The National Weather Service forecasts a slight chance of showers early in the morning here in Cobb County on Monday August 22, with a high near 82, then a chance of showers and thunderstorms after 9 a.m.
West wind 5 to 10 mph. Chance of precipitation is 40 percent.
Tonight there is a 20 percent chance of showers and thunderstorms before 9 p.m. It’s expected to be mostly cloudy, with a low around 67, with a west wind around 5 mph.
The forecast below is centered on Dobbins Air Reserve Base in Marietta.
A 20 percent chance of showers and thunderstorms after 2 p.m. Partly sunny, with a high near 86. Northwest wind around 5 mph.
A 30 percent chance of showers and thunderstorms, mainly before 7 p.m. Mostly cloudy, with a low around 68. Northwest wind around 5 mph becoming calm in the evening.
A 50 percent chance of showers and thunderstorms, mainly after 2 p.m. Partly sunny, with a high near 85. Calm wind becoming south around 5 mph in the afternoon.
A chance of showers and thunderstorms. Mostly cloudy, with a low around 69. Chance of precipitation is 50 percent.
Showers likely before 8 a.m, then showers likely and possibly a thunderstorm between 8 a.m and 2 p.m, then showers and thunderstorms likely after 2 p.m. Mostly cloudy, with a high near 81. Chance of precipitation is 70 percent.
Showers and thunderstorms likely, mainly before 8 p.m. Mostly cloudy, with a low around 68. Chance of precipitation is 60 percent.
A 50 percent chance of showers and thunderstorms, mainly after 8 a.m. Partly sunny, with a high near 84.
A 30 percent chance of showers and thunderstorms, mainly before 8 p.m. Mostly cloudy, with a low around 69.
A 50 percent chance of showers and thunderstorms. Partly sunny, with a high near 85.
A 30 percent chance of showers and thunderstorms. Partly cloudy, with a low around 69.
A 50 percent chance of showers and thunderstorms. Partly sunny, with a high near 83.
The NWS climate summary for metro Atlanta has been updated with July figures.
In an article entitled What is the Difference between Climate and Weather?, the National Ocean Service describes the difference as follows:
Weather is what you see outside on any particular day. So, for example, it may be 75° degrees and sunny or it could be 20° degrees with heavy snow. That’s the weather.
Climate is the average of that weather. For example, you can expect snow in the Northeast in January or for it to be hot and humid in the Southeast in July. This is climate. The climate record also includes extreme values such as record high temperatures or record amounts of rainfall. If you’ve ever heard your local weather person say “today we hit a record high for this day,” she is talking about climate records.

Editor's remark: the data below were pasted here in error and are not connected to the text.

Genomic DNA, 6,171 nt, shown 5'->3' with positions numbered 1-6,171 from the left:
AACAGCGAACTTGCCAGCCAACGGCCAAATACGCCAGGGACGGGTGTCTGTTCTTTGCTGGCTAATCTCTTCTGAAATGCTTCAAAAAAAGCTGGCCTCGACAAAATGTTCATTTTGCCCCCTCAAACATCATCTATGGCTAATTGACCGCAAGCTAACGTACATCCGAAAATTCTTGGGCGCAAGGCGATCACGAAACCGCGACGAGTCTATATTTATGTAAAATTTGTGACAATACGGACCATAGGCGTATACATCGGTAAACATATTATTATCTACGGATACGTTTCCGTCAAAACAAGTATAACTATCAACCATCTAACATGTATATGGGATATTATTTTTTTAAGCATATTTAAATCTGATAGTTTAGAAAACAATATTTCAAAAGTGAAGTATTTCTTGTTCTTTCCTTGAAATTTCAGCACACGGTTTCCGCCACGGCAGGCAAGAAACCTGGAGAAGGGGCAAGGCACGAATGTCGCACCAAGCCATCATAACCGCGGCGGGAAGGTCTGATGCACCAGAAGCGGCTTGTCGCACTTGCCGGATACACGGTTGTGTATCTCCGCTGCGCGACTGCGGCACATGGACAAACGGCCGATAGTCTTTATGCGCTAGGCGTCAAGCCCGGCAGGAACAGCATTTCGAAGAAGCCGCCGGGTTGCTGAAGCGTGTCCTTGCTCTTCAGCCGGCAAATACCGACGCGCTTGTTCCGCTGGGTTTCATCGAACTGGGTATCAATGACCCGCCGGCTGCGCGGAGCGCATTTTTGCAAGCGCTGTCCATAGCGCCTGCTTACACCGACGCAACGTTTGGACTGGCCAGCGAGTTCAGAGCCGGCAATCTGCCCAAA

So when we are talking about climate change, we are talking about changes in long-term averages of daily weather. In most places, weather can change from minute-to-minute, hour-to-hour, day-to-day, and season-to-season. Climate, however, is the average of weather over time and space.
The climate report for the Atlanta area for the previous month shows how much departure from the average temperatures that month represents. The average temperature for a date is the average over a 30-year period.
|Date||High||Low||Average||Departure from normal||Precipitation|
|Spring 2022 Temperature Climate Statistics|
|Climate Site||Average Temperature (deg)||Normal Temperature (deg)||DFN (Departure From Normal)|
|Dekalb Peachtree Arpt||62.7||61.4||+1.3|
|Fulton County Arpt||63.1||61.3||+1.8|
For much more information on the climate in our area, visit the NWS Climate FAQ for the Atlanta area.
The National Weather Service (NWS) is a part of the National Oceanic and Atmospheric Administration (NOAA).
The NWS describes its role as follows:
The National Weather Service (NWS) provides weather, water, and climate forecasts and warnings for the United States, its territories, adjacent waters and ocean areas, for the protection of life and property and the enhancement of the national economy. These services include Forecasts and Observations, Warnings, Impact-based Decision Support Services, and Education in an effort to build a Weather-Ready Nation. The ultimate goal is to have a society that is prepared for and responds to weather, water and climate events.